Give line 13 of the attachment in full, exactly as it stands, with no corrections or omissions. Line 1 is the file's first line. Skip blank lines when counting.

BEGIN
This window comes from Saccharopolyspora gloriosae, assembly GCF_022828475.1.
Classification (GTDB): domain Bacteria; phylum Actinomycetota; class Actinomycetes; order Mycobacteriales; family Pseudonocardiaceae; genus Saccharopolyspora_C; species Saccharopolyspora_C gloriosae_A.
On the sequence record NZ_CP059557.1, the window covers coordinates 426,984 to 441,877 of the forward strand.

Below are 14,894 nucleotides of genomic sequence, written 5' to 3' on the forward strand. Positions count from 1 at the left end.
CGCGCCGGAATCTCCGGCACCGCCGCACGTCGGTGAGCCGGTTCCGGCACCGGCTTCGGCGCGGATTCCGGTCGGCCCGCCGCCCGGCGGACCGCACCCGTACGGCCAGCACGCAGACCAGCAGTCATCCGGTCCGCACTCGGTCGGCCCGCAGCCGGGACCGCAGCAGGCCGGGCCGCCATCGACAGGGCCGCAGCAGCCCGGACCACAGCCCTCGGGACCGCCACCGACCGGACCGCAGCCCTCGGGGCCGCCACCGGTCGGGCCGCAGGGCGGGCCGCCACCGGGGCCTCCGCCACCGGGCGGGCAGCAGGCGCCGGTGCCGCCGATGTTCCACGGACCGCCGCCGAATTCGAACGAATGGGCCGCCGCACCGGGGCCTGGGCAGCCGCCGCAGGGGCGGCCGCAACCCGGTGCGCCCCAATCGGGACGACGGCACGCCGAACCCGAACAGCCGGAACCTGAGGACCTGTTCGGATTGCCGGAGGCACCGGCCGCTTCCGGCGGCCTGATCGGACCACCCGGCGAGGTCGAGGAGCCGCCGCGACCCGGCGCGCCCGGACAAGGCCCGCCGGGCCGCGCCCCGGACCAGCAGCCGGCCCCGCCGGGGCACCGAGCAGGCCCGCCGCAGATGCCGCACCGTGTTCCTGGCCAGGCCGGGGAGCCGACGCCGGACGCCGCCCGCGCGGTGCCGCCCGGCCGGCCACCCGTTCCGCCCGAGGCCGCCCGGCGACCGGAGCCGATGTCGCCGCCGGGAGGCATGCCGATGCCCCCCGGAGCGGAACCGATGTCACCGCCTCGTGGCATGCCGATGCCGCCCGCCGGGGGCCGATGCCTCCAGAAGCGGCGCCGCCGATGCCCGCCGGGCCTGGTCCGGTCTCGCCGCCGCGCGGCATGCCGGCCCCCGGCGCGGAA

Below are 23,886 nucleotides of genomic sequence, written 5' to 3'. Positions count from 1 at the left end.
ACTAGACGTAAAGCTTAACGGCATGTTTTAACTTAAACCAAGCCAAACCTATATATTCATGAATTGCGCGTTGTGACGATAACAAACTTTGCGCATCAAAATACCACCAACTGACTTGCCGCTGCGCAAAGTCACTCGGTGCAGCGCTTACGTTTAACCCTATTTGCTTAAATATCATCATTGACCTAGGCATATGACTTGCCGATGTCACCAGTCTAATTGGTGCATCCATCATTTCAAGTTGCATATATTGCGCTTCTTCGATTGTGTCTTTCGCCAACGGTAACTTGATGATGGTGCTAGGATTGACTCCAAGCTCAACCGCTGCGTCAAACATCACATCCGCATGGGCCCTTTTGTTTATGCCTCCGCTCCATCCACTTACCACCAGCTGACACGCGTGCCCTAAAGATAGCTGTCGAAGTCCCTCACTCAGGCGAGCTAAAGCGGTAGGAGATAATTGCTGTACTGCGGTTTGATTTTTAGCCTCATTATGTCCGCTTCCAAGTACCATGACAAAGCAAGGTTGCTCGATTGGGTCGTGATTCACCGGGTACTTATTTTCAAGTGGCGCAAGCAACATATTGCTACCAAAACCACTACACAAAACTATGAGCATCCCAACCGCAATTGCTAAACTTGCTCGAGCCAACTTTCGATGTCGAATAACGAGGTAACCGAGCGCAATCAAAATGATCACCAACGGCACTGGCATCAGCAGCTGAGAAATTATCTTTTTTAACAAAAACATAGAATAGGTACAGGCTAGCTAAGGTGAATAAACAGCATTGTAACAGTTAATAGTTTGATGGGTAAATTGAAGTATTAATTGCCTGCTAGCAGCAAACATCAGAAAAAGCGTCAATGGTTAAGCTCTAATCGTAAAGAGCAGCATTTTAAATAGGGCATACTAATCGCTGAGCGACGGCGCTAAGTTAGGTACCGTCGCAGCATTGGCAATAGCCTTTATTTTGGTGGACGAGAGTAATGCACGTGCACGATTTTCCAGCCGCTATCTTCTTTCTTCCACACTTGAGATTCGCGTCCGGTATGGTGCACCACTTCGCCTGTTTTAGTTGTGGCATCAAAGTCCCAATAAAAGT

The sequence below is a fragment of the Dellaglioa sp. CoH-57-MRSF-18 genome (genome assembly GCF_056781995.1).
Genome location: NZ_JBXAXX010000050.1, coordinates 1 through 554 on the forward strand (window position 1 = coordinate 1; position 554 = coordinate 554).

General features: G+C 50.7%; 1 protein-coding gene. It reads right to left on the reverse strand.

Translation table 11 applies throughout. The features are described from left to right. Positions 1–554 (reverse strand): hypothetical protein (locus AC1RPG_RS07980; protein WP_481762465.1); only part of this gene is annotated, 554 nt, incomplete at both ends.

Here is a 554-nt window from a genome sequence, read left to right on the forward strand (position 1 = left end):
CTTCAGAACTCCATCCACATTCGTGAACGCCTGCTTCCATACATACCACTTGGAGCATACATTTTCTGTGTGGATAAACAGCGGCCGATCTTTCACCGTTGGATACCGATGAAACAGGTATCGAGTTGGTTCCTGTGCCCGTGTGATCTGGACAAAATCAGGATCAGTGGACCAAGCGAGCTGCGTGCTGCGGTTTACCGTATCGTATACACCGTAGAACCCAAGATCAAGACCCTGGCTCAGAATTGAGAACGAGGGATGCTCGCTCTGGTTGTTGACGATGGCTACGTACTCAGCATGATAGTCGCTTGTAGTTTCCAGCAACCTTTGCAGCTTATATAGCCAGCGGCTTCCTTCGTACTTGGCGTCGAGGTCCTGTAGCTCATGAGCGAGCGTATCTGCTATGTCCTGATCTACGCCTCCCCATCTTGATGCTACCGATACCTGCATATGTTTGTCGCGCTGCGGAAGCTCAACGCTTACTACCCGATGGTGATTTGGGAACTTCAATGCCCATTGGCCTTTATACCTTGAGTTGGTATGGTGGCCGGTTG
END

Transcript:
CTTCAGAACTCCATCCACATTCGTGAACGCCTGCTTCCATACATACCACTTGGAGCATACATTTTCTGTGTGGATAAACAGCGGCCGATCTTTCACCGTTGGATACCGATGAAACAGGTATCGAGTTGGTTCCTGTGCCCGTGTGATCTGGACAAAATCAGGATCAGTGGACCAAGCGAGCTGCGTGCTGCGGTTTACCGTATCGTATACACCGTAGAACCCAAGATCAAGACCCTGGCTCAGAATTGAGAACGAGGGATGCTCGCTCTGGTTGTTGACGATGGCTACGTACTCAGCATGATAGTCGCTTGTAGTTTCCAGCAACCTTTGCAGCTTATATAGCCAGCGGCTTCCTTCGTACTTGGCGTCGAGGTCCTGTAGCTCATGAGCGAGCGTATCTGCTATGTCCTGATCTACGCCTCCCCATCTTGATGCTACCGATACCTGCATATGTTTGTCGCGCTGCGGAAGCTCAACGCTTACTACCCGATGGTGATTTGGGAACTTCAATGCCCATTGGCCTTTATACCTTGAGTTGGTATGGTGGCCGGTTG